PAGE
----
Figure 2 shows the influence of the quantity of CNT addition in the porosity and apparent density for each CNT dosage, in Portland cement mortars cured in water for 28 days, respectively. Mortar density did not significantly change with the content of CNT. However, a slight increase in sample

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porosity was registered due to CNT addition (between 6.8% and 13.2% with respect to samples without CNT). Figure 2. (A) Apparent density and (B) porosity of mortars with different amount of CNT tested at 7 and 28 days curing time. The hash- marked area represents the confidence interval for the average value of the 28-days reference mortar without CNT, with a confidence level of 95%, according to UNE 66040:2003 [29].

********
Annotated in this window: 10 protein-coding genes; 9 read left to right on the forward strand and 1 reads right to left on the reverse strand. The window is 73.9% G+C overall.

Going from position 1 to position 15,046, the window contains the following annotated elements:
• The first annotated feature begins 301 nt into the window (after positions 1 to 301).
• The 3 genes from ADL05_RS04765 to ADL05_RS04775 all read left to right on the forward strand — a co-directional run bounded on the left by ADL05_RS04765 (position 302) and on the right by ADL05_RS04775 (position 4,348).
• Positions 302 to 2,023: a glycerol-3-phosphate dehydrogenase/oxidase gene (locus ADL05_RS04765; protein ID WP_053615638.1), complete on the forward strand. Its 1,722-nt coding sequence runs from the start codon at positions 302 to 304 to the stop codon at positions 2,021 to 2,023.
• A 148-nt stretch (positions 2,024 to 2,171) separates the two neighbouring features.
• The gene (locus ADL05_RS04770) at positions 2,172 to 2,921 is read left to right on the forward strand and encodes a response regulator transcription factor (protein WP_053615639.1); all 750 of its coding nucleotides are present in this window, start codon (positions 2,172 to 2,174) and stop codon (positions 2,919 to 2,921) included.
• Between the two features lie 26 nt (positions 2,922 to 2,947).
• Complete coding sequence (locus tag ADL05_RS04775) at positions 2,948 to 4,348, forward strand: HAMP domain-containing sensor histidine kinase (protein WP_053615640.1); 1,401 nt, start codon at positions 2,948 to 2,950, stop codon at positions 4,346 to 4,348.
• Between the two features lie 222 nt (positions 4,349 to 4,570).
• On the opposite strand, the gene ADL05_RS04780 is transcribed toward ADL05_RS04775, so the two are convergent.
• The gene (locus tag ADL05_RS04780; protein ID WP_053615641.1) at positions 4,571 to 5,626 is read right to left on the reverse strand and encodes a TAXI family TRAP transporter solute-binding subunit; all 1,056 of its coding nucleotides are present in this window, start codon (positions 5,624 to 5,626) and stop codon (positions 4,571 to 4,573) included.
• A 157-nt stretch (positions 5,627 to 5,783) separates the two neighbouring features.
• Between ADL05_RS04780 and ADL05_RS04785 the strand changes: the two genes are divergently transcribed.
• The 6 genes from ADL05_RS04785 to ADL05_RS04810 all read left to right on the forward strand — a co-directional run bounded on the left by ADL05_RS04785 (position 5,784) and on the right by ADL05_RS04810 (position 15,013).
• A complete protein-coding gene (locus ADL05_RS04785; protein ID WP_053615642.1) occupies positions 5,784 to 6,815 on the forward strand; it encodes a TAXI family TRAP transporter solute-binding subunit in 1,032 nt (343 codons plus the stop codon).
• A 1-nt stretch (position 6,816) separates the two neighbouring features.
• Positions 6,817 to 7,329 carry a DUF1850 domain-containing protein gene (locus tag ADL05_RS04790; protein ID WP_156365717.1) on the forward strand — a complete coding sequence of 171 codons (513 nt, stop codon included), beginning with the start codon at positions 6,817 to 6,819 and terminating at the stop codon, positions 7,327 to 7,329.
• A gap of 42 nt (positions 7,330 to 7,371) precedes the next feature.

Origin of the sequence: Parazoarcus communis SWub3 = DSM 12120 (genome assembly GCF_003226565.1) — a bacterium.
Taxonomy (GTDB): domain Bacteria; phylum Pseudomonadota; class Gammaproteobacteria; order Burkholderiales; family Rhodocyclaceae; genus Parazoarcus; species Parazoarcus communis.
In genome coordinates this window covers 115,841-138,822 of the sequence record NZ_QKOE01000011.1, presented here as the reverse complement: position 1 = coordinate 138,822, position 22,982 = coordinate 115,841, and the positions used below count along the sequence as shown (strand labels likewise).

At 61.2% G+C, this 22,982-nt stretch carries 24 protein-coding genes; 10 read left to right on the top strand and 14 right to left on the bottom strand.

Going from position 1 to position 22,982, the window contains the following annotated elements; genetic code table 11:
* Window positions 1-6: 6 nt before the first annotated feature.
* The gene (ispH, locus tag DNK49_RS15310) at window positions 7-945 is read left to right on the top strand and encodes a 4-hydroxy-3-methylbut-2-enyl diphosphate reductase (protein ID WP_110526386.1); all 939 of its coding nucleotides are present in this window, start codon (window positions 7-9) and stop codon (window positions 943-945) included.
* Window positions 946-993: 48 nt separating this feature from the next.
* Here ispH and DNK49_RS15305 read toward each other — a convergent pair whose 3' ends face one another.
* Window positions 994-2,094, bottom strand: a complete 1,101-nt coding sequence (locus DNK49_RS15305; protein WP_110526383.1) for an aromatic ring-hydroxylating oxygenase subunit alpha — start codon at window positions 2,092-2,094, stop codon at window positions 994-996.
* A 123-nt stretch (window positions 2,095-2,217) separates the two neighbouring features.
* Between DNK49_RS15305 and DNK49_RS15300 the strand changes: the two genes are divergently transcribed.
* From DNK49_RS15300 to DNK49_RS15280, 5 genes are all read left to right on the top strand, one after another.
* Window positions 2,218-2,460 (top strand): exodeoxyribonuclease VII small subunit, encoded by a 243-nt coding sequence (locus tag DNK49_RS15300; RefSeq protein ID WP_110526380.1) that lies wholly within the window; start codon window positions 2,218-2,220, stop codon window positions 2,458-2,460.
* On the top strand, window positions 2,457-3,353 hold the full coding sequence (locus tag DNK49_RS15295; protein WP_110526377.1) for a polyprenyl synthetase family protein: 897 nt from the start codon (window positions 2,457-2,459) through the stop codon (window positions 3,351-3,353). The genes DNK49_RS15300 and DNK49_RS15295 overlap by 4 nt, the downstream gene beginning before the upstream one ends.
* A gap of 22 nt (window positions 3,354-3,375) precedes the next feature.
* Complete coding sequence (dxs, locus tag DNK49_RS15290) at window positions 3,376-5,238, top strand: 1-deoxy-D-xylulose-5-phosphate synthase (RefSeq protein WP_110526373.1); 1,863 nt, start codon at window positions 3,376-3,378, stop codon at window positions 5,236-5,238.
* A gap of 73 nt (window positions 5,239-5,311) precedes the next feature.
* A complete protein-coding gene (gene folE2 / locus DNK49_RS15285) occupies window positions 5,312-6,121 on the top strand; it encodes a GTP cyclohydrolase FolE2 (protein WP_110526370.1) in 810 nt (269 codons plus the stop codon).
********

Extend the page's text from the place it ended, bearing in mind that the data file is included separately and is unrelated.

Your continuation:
2.2. Corrosion Tests of Embedded Steel Rebars in CNT Cement Pastes Reinforced concrete rebars are usually passivated due to the high pH level provided by the cement hydration products. Nevertheless, some circumstances can dissolve the passive film on the steel surface. The main processes leading to the destruction of the passive film are the carbonation of concrete cover and/or the presence of chlorides over the critical concentration threshold. The consequence of transition from passive to active corrosion state is a rapid decrease of the structural element service life. The aim of this study was the characterization of the corrosion rate observed in embedded rebars in cement pastes with addition of different dosages of CNT. The specimens have been exposed to different aggressive environments. One of these aggressive environments has been accelerated carbonation. On the other hand, the chloride ion depassivating action has been studied by partial immersion of the specimens in a solution simulating seawater. Figure 3 depicts the evolution of corrosion potential (Ecorr) and corrosion rate (Icorr) of steel rebars embedded in CNT cement pastes, exposed to accelerated carbonation. Cement pastes have different contents of CNT: 0%, 0.05%, 0.10%, 0.25% and 0.50% with respect to cement mass. The hash-marked range in the corrosion rate between 0.1 and 0.2 µA/cm2 has been included, showing the threshold between active corrosion (above 0.2 µA/cm2 ) and passivity (below 0.1 µA/cm2 ) [30]. As expected, during the curing period a decreasing tendency of the steel corrosion rate is consistent with the formation of the passivating layer on the steel surface, and Icorr below the corrosion threshold. A high increase in the corrosion rate was observed as soon as the carbonation process began. This phenomenon was related to the depassivation of the steel surface due to a pH decrease because of the carbonation of the cement cover. The decrease in the corrosion potential implied the corrosion rate